Dear Halo 4 QA tester: We don’t need to strike because you’re a flake

Dear Halo 4 QA tester: We don’t need to strike because you’re a flake

First off, working on quality assurance can definitely be a way to get some great experience in the gaming industry, and can sometimes lead to bigger and better jobs. The idea that you should never, never work in this area, or that there needs to be a strike, or that you should never sign a contract, are all complete bullshit. The fact is, the person who wrote this article is a flake.

First, I think you should go read the piece in question, and see what happens when expectations meet hard reality. Every job in video gaming has a line of people waiting to take it, and you will be abused at the lower end of the spectrum. Hell, you'll be abused at the higher end of the spectrum. Make peace with that idea that chasing this dream requires some serious sacrifices, and that's likely not going to change any time soon.

This guy failed to make a major dent in music, and then moved into gaming because he thought he was good at Battlefield. He knew, KNEW, that he would be a valued member of any team, and he would rapidly move up to the ranks. He gets angry that he has to do many different tasks, although that's often part of the job. He gets mad that management doesn't allow them to be unprofessional on chat programs. He gets mad that he doesn't get the raise he thinks he so honestly deserves. He stops coming into work during his last two weeks. He seems to think that someone liking an idea puts him on the path to being a designer.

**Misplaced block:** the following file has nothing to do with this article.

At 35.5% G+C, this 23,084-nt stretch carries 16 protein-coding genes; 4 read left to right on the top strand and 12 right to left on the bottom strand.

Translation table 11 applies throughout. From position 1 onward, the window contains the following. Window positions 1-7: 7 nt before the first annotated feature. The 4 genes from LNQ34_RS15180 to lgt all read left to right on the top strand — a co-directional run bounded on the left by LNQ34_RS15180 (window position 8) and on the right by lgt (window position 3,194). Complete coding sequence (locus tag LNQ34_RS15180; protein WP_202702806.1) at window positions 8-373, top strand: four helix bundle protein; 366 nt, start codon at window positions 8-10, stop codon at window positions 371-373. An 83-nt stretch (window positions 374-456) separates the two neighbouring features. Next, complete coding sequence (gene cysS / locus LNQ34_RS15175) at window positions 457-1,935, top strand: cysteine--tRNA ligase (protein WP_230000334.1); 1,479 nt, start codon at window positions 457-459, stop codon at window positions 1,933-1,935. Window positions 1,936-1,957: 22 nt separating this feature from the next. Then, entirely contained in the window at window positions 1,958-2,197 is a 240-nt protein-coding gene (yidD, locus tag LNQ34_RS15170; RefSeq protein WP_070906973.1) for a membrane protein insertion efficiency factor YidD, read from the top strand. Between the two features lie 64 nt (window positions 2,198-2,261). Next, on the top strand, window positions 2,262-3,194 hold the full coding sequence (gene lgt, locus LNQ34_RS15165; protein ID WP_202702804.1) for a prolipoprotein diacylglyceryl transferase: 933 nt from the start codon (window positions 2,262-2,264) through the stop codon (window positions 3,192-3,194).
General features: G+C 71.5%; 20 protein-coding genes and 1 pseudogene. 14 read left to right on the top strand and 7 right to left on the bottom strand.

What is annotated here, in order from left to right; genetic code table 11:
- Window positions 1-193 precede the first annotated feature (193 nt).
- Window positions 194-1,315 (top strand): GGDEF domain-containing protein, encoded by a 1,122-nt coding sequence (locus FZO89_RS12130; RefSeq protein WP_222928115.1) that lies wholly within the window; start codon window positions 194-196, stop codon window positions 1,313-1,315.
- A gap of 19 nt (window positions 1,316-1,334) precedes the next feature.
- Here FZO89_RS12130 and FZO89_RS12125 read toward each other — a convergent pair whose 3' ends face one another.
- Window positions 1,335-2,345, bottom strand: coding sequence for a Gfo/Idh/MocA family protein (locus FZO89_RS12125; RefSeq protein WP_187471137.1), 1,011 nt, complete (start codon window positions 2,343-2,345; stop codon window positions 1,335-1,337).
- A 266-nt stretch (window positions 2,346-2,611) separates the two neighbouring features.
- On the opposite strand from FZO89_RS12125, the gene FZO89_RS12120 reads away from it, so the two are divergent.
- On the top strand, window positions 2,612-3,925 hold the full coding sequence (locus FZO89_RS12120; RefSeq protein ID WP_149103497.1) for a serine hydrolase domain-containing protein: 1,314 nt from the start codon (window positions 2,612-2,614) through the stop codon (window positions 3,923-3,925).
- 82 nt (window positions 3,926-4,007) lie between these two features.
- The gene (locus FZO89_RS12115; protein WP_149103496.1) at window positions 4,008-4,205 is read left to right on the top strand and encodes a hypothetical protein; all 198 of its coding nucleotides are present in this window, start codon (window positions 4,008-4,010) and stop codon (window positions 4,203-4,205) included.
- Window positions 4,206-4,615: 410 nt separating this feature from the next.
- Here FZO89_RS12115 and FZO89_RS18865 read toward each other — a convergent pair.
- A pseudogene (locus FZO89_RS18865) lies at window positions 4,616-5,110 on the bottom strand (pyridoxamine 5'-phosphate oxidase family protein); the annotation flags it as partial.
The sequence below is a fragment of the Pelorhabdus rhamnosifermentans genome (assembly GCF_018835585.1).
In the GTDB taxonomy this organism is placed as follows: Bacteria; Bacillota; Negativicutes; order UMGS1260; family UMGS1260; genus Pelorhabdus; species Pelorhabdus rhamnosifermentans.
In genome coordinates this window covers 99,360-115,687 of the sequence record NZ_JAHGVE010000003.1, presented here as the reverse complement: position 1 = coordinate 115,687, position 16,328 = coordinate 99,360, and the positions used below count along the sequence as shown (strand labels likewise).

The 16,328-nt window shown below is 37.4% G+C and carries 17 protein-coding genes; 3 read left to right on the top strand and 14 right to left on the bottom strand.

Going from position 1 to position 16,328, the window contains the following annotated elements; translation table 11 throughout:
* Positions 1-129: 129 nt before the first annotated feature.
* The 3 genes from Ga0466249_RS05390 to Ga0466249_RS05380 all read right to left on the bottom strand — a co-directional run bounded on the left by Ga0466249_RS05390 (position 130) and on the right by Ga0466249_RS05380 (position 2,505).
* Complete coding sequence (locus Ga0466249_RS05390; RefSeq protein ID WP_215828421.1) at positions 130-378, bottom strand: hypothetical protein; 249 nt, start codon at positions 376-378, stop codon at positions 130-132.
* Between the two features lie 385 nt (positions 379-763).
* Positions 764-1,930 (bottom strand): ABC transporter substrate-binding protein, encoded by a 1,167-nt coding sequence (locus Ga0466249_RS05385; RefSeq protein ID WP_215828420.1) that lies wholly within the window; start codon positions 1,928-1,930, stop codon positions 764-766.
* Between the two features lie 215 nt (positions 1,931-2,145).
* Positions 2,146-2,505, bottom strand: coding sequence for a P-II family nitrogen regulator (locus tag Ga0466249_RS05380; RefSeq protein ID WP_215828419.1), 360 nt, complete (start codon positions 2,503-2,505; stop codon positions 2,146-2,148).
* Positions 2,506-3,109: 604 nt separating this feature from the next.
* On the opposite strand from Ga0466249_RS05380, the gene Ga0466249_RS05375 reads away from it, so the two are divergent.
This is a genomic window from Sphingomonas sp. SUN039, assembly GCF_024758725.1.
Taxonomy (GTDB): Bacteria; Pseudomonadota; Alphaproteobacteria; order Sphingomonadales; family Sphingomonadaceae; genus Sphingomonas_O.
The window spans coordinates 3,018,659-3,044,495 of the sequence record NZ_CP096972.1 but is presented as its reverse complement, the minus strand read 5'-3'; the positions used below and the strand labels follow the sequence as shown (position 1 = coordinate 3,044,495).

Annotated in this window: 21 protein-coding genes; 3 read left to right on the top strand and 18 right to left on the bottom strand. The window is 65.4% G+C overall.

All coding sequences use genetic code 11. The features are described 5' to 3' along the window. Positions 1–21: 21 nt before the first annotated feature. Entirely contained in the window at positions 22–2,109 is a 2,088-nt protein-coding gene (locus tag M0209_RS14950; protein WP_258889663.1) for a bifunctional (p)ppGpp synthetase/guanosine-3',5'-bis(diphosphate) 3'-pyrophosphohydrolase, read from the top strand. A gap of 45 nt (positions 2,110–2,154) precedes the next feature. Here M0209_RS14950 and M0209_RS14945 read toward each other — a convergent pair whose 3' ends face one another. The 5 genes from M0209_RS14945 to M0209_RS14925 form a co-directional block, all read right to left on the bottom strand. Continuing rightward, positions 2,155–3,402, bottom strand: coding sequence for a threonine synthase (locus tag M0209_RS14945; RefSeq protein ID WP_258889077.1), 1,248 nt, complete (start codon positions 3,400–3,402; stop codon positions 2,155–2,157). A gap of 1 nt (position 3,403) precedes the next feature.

Guess what? This is a shitty business for people who decided to give it a go because they couldn't make music work. You need to spend years proving yourself, remaining flexible, working long hours, and dealing with the shit pay. That's the path of QA, and it's pretty miserable. If you want to jump in at another point you need to learn a skill, put together a portfolio, and start making games yourself. That approach can be just as helpful, if not moreso, than the right degree. And you can start today. Right now.

The truth is that quality assurance is pretty much the lowest rung on the ladder you can imagine, but it is a path. A path that has no tolerance for people walking in expecting to rocket right up the chain, or for people who complain about issues without offering solutions. You're upset about the culture? Do something about it. Speak out. Don't just sit there, stew, and say that you're above this job and no one else should ever take it.

I'm thinking the author of this piece is about 18 months away from writing another article about why the next industry that didn't see his obvious genius is broken. QA is no place for dabblers or ego, and it has nothing to do with the contract.